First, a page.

Why did the parents take the boy to the priest in "The Boy Who Drew Cats"?

Expert Answers

An illustration of the letter 'A' in a speech bubbles

According to the story, the parents took the boy to the priest because he wasn't suited for the rigors of farm work.

We are told that the boy's parents, a poor farmer and his wife, had many children. The parents had to rely on help from their children to complete...

Unlock
This Answer Now

Start your 48-hour free trial to unlock this answer and thousands more. Enjoy eNotes ad-free and cancel anytime.

Start your 48-Hour Free Trial

According to the story, the parents took the boy to the priest because he wasn't suited for the rigors of farm work.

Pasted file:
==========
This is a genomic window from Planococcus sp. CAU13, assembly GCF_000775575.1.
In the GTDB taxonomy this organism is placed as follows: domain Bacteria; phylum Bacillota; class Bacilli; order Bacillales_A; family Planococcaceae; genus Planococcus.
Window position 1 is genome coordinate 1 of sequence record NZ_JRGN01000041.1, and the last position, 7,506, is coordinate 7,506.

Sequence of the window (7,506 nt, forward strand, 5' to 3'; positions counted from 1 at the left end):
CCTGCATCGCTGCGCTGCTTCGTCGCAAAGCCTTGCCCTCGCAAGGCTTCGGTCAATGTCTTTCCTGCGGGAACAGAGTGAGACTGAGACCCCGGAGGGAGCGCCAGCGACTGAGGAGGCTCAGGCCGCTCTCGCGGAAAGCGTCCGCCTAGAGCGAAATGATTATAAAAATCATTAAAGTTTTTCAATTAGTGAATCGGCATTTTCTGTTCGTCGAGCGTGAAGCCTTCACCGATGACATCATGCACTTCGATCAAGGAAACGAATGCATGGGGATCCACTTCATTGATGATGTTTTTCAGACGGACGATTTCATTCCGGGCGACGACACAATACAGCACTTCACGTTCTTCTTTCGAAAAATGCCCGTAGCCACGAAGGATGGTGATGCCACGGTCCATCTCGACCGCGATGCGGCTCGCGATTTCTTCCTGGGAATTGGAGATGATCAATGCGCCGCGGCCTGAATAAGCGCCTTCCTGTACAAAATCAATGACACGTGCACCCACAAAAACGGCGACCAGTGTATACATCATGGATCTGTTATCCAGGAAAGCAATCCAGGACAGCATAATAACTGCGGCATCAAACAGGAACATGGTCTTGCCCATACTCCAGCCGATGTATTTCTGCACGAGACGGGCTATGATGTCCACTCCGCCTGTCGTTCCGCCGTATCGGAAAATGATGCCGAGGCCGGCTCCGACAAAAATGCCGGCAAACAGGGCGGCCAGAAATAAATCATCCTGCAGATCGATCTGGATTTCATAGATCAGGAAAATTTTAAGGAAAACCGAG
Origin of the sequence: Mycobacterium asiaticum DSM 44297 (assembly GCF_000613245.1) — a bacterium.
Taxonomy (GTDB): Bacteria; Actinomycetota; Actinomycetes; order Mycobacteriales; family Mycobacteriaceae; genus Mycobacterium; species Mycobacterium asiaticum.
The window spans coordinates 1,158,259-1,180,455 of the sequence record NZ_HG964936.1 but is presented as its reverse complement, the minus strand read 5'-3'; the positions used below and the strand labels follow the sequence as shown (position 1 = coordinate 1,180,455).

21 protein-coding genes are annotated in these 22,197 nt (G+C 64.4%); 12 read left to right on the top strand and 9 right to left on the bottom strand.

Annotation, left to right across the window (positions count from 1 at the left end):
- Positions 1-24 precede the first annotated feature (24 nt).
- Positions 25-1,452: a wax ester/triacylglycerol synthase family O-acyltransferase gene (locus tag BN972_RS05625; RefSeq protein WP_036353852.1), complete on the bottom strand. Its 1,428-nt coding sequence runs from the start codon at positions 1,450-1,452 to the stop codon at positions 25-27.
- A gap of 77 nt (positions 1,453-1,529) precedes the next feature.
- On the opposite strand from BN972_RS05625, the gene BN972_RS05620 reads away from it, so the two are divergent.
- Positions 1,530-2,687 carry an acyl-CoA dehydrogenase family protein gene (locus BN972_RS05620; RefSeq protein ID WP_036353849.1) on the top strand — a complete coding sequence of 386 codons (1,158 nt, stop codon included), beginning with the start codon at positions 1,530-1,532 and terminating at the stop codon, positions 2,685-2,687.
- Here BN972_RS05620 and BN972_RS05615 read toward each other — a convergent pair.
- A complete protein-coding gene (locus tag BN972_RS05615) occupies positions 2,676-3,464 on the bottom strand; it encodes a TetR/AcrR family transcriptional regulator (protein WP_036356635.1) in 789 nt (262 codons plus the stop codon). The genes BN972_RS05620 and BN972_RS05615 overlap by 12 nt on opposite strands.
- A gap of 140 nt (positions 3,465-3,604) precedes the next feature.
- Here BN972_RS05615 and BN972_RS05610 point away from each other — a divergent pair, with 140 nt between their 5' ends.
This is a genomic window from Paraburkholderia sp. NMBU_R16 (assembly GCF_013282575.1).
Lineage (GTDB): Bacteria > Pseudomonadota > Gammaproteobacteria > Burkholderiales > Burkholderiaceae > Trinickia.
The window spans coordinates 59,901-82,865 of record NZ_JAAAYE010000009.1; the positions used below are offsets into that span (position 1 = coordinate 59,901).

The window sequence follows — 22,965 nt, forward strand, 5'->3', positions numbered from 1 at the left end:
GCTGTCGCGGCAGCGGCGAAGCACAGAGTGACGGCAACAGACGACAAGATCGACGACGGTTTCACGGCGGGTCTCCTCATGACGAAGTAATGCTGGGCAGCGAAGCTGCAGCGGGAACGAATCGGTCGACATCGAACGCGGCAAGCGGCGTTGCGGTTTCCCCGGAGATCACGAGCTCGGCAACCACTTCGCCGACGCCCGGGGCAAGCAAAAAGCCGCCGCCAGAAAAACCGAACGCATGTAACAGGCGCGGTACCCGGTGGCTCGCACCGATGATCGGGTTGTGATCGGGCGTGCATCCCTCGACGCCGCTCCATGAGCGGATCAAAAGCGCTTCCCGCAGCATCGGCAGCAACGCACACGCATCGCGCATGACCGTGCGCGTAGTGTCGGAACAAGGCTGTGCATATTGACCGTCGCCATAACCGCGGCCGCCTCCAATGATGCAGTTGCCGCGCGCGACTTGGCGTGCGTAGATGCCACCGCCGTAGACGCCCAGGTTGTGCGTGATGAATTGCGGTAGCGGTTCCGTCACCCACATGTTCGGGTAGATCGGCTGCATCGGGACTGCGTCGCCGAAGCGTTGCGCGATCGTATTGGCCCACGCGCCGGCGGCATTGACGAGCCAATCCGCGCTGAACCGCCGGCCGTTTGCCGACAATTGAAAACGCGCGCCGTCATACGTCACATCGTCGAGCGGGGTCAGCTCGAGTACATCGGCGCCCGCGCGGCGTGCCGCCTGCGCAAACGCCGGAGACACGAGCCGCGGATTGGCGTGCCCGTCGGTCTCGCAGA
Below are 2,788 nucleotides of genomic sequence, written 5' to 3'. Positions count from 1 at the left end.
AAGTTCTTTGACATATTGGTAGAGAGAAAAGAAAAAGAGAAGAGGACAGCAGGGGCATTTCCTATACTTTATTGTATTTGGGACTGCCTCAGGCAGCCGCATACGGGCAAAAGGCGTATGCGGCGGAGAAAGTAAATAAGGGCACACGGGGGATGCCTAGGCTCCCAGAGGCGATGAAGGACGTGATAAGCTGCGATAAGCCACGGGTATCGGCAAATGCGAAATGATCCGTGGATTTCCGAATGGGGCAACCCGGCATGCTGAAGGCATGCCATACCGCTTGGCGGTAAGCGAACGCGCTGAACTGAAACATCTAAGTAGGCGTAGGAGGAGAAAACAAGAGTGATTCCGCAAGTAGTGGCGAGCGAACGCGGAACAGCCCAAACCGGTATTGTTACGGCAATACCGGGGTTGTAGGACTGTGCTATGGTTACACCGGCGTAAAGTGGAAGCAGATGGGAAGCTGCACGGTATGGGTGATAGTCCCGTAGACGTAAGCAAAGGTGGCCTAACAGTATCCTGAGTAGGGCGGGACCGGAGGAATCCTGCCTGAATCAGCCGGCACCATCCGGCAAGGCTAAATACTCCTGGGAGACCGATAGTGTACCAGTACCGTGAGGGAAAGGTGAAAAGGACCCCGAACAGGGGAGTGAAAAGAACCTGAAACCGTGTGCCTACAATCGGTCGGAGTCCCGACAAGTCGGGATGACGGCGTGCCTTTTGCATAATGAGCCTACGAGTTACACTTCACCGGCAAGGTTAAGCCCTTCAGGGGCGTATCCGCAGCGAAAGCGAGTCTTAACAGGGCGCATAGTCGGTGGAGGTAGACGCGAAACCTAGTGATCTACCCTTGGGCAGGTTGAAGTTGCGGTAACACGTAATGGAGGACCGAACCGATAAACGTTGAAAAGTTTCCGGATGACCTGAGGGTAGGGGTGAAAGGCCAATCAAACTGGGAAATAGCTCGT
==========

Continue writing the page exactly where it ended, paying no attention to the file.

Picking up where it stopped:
We are told that the boy's parents, a poor farmer and his wife, had many children. The parents had to rely on help from their children to complete chores on the farm. By the time he was fourteen, the oldest child could work alongside his father in the field. Meanwhile, his little sisters helped their mother at home; they did so almost as soon as they could walk.

However, the youngest child did not seem fit for hard work. He was unusually small and was weaker than the other children. Yet he had an advantage over the others: he was very intelligent. This led his parents to conclude that he would be better suited to the sedentary life of a priest. So, they brought their son to the village temple and asked the old priest to take the child on as an acolyte.

As for the priest, he decided to test the boy. For his part, the boy proved himself capable. He gave clever answers to the challenging questions the priest asked. In the end, the priest decided that he would train the young boy for the priesthood.

Approved by eNotes Editorial Team